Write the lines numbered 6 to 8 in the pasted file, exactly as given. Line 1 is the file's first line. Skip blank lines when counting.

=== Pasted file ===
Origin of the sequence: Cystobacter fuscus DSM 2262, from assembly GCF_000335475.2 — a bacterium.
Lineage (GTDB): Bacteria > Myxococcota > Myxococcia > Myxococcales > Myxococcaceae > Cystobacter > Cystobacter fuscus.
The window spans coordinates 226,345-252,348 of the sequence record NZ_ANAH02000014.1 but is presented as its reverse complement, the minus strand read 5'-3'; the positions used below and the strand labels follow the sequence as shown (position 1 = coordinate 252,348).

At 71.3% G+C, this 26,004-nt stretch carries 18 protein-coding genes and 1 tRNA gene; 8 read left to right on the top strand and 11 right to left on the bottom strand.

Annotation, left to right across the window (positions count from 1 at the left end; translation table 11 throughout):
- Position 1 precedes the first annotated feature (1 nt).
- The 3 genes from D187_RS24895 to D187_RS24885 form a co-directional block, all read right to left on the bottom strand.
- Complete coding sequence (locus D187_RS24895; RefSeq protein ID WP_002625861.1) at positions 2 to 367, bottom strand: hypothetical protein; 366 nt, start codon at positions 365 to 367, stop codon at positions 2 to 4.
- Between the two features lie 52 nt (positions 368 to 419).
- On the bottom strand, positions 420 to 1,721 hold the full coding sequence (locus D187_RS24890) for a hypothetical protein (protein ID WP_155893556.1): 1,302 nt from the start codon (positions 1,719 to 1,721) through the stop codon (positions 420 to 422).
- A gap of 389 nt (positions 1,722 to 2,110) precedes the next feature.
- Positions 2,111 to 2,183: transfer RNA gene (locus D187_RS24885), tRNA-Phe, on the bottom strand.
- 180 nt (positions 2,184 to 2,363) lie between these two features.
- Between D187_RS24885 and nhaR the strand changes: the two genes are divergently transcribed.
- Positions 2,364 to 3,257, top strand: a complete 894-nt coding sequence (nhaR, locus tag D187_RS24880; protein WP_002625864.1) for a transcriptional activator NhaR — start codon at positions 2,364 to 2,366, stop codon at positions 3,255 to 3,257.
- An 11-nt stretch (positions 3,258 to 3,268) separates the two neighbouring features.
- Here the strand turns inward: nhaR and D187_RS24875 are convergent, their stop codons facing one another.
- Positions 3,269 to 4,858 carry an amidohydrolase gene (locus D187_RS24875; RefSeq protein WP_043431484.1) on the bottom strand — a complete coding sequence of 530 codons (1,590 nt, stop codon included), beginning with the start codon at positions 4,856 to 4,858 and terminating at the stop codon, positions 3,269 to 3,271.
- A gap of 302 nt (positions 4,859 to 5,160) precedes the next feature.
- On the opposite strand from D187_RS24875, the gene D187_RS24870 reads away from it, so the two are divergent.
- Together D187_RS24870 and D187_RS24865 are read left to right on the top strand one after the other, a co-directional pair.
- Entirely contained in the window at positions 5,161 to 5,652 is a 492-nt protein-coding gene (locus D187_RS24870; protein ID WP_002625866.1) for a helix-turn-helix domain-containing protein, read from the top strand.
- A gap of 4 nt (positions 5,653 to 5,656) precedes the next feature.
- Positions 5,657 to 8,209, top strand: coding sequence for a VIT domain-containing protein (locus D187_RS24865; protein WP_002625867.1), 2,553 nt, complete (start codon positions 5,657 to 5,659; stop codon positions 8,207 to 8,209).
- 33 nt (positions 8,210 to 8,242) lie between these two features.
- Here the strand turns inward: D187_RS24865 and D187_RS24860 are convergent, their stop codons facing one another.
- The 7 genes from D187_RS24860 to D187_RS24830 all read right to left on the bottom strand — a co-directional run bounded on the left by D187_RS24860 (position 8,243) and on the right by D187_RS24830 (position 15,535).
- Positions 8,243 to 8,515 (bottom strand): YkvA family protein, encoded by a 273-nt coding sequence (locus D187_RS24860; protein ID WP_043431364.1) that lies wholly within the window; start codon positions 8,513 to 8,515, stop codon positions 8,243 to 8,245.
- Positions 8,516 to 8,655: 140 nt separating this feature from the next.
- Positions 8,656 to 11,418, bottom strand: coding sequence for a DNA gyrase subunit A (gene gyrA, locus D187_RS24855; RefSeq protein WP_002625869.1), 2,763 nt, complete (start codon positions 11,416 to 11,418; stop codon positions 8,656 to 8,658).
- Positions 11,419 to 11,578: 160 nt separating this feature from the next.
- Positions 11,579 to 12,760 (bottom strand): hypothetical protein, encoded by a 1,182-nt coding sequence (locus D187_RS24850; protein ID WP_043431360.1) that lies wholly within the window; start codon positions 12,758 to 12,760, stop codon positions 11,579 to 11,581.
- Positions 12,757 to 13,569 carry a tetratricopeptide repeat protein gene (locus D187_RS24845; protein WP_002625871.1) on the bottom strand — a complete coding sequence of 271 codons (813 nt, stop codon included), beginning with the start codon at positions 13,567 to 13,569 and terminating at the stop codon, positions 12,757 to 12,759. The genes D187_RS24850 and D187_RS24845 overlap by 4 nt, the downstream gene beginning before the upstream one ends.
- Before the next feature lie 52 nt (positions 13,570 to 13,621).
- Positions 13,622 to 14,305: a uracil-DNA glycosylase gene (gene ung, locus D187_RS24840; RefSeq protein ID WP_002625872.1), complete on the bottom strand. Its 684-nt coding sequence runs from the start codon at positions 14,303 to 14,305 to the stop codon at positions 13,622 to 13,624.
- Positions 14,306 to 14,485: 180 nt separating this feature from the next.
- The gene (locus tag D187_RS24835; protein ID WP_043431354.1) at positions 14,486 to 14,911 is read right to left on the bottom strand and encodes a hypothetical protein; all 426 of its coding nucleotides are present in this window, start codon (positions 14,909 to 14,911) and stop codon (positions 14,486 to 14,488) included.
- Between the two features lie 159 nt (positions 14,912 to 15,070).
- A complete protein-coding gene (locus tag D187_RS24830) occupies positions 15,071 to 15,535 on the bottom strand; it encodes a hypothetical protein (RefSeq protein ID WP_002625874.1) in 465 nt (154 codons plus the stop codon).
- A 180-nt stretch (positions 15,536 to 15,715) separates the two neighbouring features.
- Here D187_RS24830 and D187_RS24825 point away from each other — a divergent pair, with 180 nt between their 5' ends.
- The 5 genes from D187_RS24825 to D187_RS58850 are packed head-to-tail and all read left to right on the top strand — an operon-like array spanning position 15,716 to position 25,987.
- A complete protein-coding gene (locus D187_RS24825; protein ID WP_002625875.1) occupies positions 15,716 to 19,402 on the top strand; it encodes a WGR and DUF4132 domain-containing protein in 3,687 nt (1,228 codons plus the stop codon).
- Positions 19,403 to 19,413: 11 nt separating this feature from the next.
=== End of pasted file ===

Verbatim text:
- Position 1 precedes the first annotated feature (1 nt).
- The 3 genes from D187_RS24895 to D187_RS24885 form a co-directional block, all read right to left on the bottom strand.
- Complete coding sequence (locus D187_RS24895; RefSeq protein ID WP_002625861.1) at positions 2 to 367, bottom strand: hypothetical protein; 366 nt, start codon at positions 365 to 367, stop codon at positions 2 to 4.